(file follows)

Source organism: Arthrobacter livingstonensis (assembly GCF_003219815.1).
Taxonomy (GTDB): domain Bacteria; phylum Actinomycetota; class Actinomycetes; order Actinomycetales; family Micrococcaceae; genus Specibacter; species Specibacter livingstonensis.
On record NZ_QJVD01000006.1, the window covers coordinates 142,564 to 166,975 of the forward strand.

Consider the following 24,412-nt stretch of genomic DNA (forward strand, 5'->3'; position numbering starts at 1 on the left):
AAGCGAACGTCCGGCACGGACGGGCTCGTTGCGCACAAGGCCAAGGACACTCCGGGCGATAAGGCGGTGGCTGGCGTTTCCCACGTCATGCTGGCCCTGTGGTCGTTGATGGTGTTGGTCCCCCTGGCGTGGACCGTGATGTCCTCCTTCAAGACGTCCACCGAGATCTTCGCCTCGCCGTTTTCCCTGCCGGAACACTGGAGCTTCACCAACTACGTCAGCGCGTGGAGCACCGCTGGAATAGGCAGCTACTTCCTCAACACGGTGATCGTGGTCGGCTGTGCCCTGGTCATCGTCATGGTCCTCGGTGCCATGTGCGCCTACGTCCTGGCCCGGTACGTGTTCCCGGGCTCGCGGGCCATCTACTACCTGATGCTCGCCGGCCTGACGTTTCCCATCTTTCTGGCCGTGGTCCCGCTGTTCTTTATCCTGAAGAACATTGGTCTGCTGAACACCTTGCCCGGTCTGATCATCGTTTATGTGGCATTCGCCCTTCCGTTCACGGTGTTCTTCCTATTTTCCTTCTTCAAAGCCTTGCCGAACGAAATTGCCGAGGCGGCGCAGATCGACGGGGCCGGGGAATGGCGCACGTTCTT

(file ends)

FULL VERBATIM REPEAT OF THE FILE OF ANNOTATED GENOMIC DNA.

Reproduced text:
Source organism: Arthrobacter livingstonensis (assembly GCF_003219815.1).
Taxonomy (GTDB): domain Bacteria; phylum Actinomycetota; class Actinomycetes; order Actinomycetales; family Micrococcaceae; genus Specibacter; species Specibacter livingstonensis.
On record NZ_QJVD01000006.1, the window covers coordinates 142,564 to 166,975 of the forward strand.

Consider the following 24,412-nt stretch of genomic DNA (forward strand, 5'->3'; position numbering starts at 1 on the left):
AAGCGAACGTCCGGCACGGACGGGCTCGTTGCGCACAAGGCCAAGGACACTCCGGGCGATAAGGCGGTGGCTGGCGTTTCCCACGTCATGCTGGCCCTGTGGTCGTTGATGGTGTTGGTCCCCCTGGCGTGGACCGTGATGTCCTCCTTCAAGACGTCCACCGAGATCTTCGCCTCGCCGTTTTCCCTGCCGGAACACTGGAGCTTCACCAACTACGTCAGCGCGTGGAGCACCGCTGGAATAGGCAGCTACTTCCTCAACACGGTGATCGTGGTCGGCTGTGCCCTGGTCATCGTCATGGTCCTCGGTGCCATGTGCGCCTACGTCCTGGCCCGGTACGTGTTCCCGGGCTCGCGGGCCATCTACTACCTGATGCTCGCCGGCCTGACGTTTCCCATCTTTCTGGCCGTGGTCCCGCTGTTCTTTATCCTGAAGAACATTGGTCTGCTGAACACCTTGCCCGGTCTGATCATCGTTTATGTGGCATTCGCCCTTCCGTTCACGGTGTTCTTCCTATTTTCCTTCTTCAAAGCCTTGCCGAACGAAATTGCCGAGGCGGCGCAGATCGACGGGGCCGGGGAATGGCGCACGTTCTT